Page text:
Tuesday, 14 September 2010

Hobartville - the carriage shed


Hobartville is a privately owned working stud. Owned by William Cox (the son of the famous road-builder) from 1816, the house shown yesterday was designed and supervised by Francis Greenway from 1827. In 1877 the property was purchased by Andrew Town and Australia's first yearling sales commenced. This fine example of a carriage shed is undated.

On Thursday, the fertile valley and tethering the convicts.

A member of the My World Tuesday community.

28 comments:

magicpolaroid said...

interesting post and photos!

Kay L. Davies said...

Very interesting Australian history, Julie. History from an architectural point of view, great idea.

Kay
Alberta, Canada

Strawberry Jam Anne said...

I love all your photos of this interesting looking building.

Francisca said...

A stunning series of photos of this carriage shed. Brick is such a warm material, the shape of the shed is unique, and it has amazing details - like that arched window - for what I'd think would be a utilitarian building. I like how you laid this out, Julie.

Miguel Martinez said...

Preciosas fotografias .
Un saludo.

J Bar said...

Wonderful building, gardens and great history.

paul said...

What depth of history, with great illustrations. You coped very well with some very harshly lit scenes in this post.

Jayne said...

See, if that were built today the architect would claim 'minimalism' and throw up a brick box with no redeeming features like that half-circle fanlight or the brick pillars at the corners and doorways, absolutely lovely!

Bill said...

A lot of history here. Great photos again.

brattcat said...

Excellent, Julie.

Indrani said...

The place seems to be echoing with many stories. Great pics.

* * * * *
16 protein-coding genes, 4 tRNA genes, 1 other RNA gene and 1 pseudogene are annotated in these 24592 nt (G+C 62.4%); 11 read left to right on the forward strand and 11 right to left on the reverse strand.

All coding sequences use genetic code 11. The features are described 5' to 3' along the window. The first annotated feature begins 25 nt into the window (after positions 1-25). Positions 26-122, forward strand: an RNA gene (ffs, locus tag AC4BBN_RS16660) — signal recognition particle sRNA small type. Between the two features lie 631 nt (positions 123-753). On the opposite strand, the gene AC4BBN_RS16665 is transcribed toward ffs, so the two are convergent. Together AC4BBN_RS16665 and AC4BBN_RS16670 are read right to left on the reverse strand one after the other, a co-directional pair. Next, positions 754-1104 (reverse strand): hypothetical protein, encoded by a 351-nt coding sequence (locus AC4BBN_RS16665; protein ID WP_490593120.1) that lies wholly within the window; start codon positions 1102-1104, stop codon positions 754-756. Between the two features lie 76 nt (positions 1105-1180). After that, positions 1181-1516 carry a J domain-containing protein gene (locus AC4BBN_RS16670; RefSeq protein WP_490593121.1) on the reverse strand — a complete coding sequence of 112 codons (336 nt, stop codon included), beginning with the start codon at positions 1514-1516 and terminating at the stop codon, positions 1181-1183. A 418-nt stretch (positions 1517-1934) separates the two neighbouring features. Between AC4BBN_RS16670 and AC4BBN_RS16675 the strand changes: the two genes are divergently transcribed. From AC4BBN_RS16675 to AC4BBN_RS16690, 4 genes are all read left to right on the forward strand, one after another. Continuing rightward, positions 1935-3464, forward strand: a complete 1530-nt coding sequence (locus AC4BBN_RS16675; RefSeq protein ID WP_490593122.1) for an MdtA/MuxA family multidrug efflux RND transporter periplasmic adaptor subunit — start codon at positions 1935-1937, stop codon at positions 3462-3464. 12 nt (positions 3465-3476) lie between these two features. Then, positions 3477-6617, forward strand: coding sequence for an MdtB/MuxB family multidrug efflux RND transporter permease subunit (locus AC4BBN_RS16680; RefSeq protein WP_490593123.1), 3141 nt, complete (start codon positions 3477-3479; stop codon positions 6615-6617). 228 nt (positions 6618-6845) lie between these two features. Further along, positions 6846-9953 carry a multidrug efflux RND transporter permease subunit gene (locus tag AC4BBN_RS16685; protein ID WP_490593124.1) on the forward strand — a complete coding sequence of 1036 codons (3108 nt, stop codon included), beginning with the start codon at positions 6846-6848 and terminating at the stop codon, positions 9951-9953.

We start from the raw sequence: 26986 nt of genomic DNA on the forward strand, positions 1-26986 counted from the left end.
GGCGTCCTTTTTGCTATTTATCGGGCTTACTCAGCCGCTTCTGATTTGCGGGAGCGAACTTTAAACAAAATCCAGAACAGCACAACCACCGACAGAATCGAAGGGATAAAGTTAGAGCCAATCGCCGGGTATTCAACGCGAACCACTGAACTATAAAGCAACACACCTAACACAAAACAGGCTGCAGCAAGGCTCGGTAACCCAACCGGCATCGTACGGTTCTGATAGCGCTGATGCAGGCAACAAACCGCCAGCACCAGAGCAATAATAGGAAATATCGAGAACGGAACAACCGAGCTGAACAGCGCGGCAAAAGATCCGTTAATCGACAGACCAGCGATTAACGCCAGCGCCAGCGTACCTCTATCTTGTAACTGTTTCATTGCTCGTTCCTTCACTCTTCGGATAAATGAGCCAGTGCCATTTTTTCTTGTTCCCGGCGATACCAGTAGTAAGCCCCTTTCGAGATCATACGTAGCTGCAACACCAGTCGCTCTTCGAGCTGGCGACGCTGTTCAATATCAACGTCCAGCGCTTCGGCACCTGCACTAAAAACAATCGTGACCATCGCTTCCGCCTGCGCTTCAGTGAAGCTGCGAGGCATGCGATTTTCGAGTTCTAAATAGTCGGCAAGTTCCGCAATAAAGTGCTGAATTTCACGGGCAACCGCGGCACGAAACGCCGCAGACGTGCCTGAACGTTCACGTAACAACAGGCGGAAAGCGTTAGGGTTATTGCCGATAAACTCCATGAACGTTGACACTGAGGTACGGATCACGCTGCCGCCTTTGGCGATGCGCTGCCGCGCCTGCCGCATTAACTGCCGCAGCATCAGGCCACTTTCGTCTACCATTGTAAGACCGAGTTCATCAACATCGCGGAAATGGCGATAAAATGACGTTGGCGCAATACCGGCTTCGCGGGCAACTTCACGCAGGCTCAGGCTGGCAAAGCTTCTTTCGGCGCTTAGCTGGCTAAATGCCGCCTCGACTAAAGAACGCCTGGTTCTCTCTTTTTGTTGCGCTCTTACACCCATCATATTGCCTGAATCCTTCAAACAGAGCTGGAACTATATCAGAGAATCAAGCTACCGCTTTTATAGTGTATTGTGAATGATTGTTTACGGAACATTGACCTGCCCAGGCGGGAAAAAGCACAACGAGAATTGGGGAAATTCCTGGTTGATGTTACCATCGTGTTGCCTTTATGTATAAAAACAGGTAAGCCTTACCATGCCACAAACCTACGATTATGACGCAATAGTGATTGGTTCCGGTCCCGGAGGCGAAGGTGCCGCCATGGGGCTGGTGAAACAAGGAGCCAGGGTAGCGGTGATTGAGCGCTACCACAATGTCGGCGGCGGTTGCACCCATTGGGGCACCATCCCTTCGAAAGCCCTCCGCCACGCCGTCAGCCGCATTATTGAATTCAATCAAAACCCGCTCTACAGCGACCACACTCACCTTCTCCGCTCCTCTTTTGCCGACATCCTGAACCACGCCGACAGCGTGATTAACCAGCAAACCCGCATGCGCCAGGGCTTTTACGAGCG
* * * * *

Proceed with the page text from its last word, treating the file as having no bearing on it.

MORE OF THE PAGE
Larry D said...

Very neat place, great photos!

Brit Gal Sarah said...

What a wonderful old building, what a history it must have and great pics.

Lesley said...

I really enjoyed reading this bit of history. I enjoy following an architect and seeing the transformation of an area through his works.

Catalina Lemus Fett said...

Debe ser una tranquilidad vivir en ese lugar. Lleno de historias y de vidas que estuvieron allí.
Me ha encantado ese collage que has hecho, interesante.

Saludos.

Bruce Caspersonn said...

That would be good to have in my backyard.

Julie said...

It must be a tranquillity to live in that place. Plenty of histories and lives that were there. I am enchanted by the collage you have done, interesting. Greetings.

Thank you Catalina Lemus Fett.

sweatha said...

Easy 1...2...3. Read and write your own article. A new collabrative dimension - www.jeejix.com

BraCom (Bram) said...

Thank you for sharing these wonderful old building pictures

Have a nice week,
Greetings, Bram

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Marie said...

Hi Julie. Thanks for your comment. This is an extraordinary post with an awesome building. Just love it. Thanks for sharing.

diane said...

A magic piece of history and dramatic shots of it.

Evelyn said...

It's got so much character.

Joan Elizabeth said...

Oooo I would like to go there. The lighting was bit 'shadowy' though so I can't see it quite as well as I would like. Love the yellow hedge and the flowery shrubs.

Carver said...

Very interesting post and beautiful photographs of the carriage shed.

Luna Miranda said...

the brick shed is splendid! your photos are beautiful--the lighting is superb.

nprimopiano said...

really great pictures. I love the large one with the leaning tree....

Ann said...

They keep race horses here? Such a coincidence that I was telling my adult ESOL students about the Melbourne cup.

Stephen Lindsay said...

I was fortunate to live at this property in the 1970s when it was owned by my family